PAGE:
Making sense of the world an old idea, new technologies offer ways to do it better than ever
A Babylonian clay tablet dating from 600 B.C. is the oldest map of the known world, although not a whole lot of the world was actually “known” at that point.
The Chinese, Egyptians and Mesopotamians used string and bead abacuses to make calculations at least as early as 3000 B.C. Ancient Alexandria boasted data collections—in the form of a library filled with papyrus scrolls.
When the brothers Montgolfier first got a look at the ground in France from the vantage of their hot air balloon in 1783, they were engaging in remote sensing, in a sense. In 1903, German engineer Julius Neubronner combined a small camera with a mechanical timer strung around a homing pigeon's neck for aerial photography. Before long, airplanes were carrying the cameras.
Today, “spatial data infrastructures” national, regional and global in scale rely on a satellite’s sensor suite view of the world rather than a bird’s-eye view. The systems employ and integrate myriad data collections from satellite and other remote sensing techniques—as well scientific and demographic material, for example, collected on the ground—sifted by powerful supercomputers.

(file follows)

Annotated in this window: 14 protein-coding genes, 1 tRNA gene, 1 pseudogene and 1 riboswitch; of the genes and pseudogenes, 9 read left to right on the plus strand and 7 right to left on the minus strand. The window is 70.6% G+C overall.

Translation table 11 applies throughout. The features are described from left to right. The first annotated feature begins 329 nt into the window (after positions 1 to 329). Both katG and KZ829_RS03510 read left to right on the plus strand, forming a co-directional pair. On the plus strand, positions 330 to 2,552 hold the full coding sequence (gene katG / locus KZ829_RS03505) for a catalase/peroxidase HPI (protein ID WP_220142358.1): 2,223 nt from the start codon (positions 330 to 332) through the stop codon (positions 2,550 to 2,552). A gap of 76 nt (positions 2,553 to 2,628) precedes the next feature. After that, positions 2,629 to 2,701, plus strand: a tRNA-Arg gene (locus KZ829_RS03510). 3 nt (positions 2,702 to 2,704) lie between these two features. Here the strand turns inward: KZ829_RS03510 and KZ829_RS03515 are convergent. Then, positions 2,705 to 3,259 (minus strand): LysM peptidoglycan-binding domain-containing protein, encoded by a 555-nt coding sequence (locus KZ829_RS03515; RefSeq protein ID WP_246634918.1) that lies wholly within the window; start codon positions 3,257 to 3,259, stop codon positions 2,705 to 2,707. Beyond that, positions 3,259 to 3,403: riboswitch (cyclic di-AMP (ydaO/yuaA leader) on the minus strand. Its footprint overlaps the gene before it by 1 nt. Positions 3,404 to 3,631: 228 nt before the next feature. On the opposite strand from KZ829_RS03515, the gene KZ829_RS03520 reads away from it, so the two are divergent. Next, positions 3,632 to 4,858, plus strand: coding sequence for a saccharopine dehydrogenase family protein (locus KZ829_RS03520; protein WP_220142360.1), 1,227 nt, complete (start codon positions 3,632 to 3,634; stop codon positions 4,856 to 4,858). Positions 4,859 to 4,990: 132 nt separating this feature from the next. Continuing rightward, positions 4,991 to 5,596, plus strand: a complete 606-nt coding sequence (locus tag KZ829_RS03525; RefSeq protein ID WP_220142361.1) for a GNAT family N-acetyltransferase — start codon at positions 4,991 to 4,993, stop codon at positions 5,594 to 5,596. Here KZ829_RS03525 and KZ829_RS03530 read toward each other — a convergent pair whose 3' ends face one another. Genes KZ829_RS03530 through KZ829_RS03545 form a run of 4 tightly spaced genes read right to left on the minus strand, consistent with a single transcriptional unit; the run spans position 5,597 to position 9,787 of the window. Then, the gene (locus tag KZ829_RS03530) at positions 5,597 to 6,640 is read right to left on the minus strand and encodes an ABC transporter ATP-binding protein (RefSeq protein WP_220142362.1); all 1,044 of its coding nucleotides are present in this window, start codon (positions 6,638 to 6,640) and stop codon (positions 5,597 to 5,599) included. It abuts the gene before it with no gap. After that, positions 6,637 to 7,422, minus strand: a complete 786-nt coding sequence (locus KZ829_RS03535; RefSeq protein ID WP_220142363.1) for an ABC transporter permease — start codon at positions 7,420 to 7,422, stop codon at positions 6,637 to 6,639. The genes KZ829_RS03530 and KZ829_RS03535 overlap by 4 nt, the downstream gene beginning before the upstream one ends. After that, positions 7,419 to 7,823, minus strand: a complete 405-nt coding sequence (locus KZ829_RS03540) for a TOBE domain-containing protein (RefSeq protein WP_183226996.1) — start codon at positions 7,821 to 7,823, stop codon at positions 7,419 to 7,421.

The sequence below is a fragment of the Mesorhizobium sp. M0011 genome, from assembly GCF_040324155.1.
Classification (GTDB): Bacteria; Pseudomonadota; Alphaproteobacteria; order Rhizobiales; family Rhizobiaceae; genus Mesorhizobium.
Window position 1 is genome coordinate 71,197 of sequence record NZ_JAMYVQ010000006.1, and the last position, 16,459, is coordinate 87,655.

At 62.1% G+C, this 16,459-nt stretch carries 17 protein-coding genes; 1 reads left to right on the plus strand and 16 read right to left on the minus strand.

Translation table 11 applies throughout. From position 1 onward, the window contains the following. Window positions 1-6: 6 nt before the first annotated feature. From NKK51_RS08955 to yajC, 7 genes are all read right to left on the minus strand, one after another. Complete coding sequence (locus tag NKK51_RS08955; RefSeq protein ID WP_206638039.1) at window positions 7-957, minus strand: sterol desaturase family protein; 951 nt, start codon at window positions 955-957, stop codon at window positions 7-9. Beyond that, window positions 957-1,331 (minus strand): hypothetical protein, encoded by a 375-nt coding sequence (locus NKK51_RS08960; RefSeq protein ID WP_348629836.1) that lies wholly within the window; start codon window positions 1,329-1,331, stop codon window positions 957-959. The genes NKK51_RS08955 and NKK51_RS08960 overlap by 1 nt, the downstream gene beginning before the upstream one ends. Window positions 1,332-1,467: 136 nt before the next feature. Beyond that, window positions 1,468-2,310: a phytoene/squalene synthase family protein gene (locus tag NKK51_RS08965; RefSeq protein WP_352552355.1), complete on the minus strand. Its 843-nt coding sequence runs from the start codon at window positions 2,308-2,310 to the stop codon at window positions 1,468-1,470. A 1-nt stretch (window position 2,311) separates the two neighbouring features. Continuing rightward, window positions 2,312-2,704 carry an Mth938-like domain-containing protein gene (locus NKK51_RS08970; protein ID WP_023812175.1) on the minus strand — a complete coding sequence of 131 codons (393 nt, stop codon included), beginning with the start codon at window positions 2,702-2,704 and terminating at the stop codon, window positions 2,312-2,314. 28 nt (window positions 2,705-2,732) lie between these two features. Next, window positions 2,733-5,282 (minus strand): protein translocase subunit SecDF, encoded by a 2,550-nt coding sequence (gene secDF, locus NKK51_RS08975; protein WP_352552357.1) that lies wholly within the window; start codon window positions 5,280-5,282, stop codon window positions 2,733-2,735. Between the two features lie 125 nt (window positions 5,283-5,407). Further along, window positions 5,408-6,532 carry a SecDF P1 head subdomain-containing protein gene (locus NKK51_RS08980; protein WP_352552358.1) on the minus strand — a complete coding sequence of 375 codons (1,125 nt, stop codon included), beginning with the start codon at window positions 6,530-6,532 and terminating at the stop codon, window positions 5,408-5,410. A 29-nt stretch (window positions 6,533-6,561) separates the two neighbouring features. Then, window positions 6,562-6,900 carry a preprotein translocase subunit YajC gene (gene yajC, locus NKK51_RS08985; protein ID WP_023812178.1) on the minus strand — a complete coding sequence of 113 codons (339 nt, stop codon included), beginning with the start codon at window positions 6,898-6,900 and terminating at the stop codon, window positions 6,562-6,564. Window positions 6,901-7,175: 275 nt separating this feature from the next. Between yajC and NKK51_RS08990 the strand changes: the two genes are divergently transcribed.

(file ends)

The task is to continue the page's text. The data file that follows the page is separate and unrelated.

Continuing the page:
But the idea is the same: to make some sense of the world. And no longer just for the U.S. and fellow developed nations, which have long experience building and using such tools for military, scientific and other purposes, said Gilbert Rochon, who directs the Purdue Terrestrial Observatory, part of Information Technology at Purdue (ITaP) and its Rosen Center for Advanced Computing.
Spatial data infrastructures are appearing in, and have relevance for, places such as Argentina and Brazil, Nigeria and Thailand, in addition to less surprising venues like tech-savvy China, India and Israel. More than a dozen countries now have middle- to high-resolution Earth-observing satellites in orbit and the number should top 20 by decade’s end. China, Japan, Australia and other Pacific Rim nations are working on a regional system as is the European Union.
“There’s a big push on for a global spatial data infrastructure,” said Rochon, who also is associate vice president for collaborative research in ITaP and chief scientist for the Rosen Center.
Rochon has been discussing the future of spatial data infrastructure technology and its implications worldwide recently.
In October, he was a keynote speaker at the Korean national conference on spatial data infrastructures. Purdue agronomy, civil engineering and electrical and computer engineering Professor Melba Crawford, assistant dean of engineering for interdisciplinary research and director of the Laboratory for Applications of Remote Sensing at the University, also presented a paper at the conference, on advances in LIDAR (for light detection and ranging), an optical remote sensing technology that measures properties of scattered light to generate information about a target.